First of all, I have to acknowledge that conducting effective retrospectives is hard... Its not easy, so hang in there... don't give up. Lets just try to get better at it, one step at a time...
Lets own our retrospectives and make the best use of our time. If it didn't work well, lets make sure the next one works better. Lets raise the bar every time and demand better retrospectives (for that matter, any discussion).
Here are some things I learned and plan to apply in the next retrospective...
My key takeaway is that retrospectives are really problem solving sessions. We're better off structuring retrospectives for effective problem solving and leverage online/offline and asynchronous/synchronous means to achieve the desired result. For example, problem solving is ineffective in a distributed team setting, so decrease the barrier as much as possible using video conferencing etc.
1) Allow more time for problem solving
We put a lot of pressure on ourselves when we expect to walk out of a 1-2 hour discussion with most important opportunities, their root causes and action plans identified.
Effective problem solving (root cause identification, action planning) can take longer (sometimes days, weeks and its okay!). So I plan to let the team mull over the opportunities longer via online, asynchronous means. This can be effective as more ideas, discussions can happen without any time pressure. E.g. online discussions, brainstorming, debates.
2) Use team time efficiently
- Don't force the team to come together for activities that can be done as/more effectively without all of them present at the same time e.g. data gathering, data sharing, voting.
- Perform all activities (possible) before the retrospective to focus the team on problem solving. Leverage easy and effective online tools like wiki, microblogs/discussions, survey.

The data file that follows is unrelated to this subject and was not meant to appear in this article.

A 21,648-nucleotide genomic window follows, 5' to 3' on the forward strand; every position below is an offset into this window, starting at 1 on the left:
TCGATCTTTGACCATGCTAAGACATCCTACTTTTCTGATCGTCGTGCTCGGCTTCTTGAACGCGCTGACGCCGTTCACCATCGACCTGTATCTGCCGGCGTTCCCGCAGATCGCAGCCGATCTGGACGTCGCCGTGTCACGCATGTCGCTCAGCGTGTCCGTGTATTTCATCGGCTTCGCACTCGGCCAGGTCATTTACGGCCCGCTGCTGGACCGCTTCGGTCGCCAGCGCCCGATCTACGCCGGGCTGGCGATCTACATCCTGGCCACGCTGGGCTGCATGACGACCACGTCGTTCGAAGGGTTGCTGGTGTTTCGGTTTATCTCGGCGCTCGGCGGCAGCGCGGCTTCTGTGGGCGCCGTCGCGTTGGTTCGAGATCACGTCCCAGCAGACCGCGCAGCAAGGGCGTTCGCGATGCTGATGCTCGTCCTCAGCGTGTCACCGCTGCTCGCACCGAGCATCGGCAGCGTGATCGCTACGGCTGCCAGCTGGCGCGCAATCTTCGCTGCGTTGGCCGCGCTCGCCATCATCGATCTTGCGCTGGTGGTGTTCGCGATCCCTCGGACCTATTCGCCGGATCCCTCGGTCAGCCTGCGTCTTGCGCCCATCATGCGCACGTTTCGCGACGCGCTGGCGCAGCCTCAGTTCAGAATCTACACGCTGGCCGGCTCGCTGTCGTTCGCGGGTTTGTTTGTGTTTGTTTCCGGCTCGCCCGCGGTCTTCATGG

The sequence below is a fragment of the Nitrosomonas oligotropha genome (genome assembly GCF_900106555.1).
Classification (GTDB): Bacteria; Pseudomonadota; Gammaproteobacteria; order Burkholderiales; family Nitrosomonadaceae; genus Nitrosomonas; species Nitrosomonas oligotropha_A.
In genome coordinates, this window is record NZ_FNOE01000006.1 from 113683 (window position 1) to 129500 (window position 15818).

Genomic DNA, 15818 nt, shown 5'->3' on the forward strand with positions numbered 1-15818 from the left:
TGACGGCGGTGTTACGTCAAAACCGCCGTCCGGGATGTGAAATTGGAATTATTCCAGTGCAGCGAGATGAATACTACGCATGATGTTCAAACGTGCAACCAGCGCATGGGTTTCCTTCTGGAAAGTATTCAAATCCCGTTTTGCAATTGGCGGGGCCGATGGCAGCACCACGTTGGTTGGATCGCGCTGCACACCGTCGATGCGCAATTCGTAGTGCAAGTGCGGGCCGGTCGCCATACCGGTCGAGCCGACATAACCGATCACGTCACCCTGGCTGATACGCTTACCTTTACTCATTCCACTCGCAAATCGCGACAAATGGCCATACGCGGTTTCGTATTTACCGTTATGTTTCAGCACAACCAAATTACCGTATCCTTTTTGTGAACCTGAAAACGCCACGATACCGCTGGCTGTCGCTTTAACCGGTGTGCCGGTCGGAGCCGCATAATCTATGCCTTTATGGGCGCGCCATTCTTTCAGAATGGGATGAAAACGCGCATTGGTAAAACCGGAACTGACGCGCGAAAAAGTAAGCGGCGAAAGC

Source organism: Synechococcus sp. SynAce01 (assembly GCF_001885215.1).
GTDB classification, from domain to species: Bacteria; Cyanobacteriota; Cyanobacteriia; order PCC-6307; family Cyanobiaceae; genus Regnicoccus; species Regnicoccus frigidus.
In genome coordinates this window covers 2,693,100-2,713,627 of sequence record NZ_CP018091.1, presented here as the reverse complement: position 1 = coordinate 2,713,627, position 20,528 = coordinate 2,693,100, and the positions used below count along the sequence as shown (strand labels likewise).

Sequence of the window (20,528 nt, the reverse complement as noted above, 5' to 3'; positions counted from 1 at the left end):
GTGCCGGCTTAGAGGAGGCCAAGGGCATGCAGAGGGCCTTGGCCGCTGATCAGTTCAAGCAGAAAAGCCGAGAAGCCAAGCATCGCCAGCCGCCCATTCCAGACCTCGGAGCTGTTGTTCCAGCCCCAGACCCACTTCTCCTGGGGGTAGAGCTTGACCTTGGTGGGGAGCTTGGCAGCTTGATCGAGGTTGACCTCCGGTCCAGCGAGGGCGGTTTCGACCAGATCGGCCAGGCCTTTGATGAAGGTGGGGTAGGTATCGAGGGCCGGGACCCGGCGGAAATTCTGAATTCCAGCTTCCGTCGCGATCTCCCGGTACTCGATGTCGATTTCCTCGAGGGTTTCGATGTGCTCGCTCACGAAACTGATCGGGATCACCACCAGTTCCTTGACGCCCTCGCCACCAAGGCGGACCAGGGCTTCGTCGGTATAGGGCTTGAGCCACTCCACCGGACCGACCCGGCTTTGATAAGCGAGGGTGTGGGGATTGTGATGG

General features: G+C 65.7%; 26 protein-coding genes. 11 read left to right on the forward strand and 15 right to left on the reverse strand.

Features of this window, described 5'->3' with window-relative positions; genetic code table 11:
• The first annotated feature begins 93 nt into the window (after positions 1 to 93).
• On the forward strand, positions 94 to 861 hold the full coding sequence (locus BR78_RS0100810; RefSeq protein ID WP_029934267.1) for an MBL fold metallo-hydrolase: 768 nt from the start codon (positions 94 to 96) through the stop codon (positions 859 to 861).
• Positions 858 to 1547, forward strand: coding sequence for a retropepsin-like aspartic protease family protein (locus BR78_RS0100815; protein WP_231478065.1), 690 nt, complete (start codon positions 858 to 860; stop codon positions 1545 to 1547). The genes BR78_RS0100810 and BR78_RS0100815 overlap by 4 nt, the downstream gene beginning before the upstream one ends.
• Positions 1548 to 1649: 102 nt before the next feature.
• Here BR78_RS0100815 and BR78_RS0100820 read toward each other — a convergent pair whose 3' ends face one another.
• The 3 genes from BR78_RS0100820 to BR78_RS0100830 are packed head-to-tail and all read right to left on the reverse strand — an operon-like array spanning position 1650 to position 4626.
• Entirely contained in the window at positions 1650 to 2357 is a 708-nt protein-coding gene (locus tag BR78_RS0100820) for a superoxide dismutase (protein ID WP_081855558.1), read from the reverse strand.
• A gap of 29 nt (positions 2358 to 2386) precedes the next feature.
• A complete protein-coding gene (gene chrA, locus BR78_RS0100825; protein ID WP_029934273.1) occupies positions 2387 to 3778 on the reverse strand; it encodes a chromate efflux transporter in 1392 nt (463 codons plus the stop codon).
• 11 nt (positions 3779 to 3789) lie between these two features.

3) Don't follow the routine blindly
Be thoughtful of what you do and when.
- Don't follow all steps suggested for retrospectives blindly. For example, once you've identified the opportunities for your team, you may not need to collect data in the next few weeks to identify the opportunities again. The team might be better off focusing on actions for those opportunities. When a new opportunity comes up, discuss it and if it has higher priority, add it to your list.
- Forget the rhythm of doing it every 1or 2 weeks just because you have to reflect in each sprint... Have a specific purpose in mind and conduct a retrospective only when needed... Make sure you know exactly why and when is the right time to do it. People get bored with ineffective discussions.
4) Go slow
Don't take big bites. Too many teams try to improve too many things, too quickly, which often results in inaction. We're better off identifying the biggest opportunity and working on it, letting it become a part of our team's DNA before moving ahead to the next opportunity.
Bottom line: Effective retrospectives require everything that effective meetings need. Think about it. Don't follow the process blindly. Demand improvements.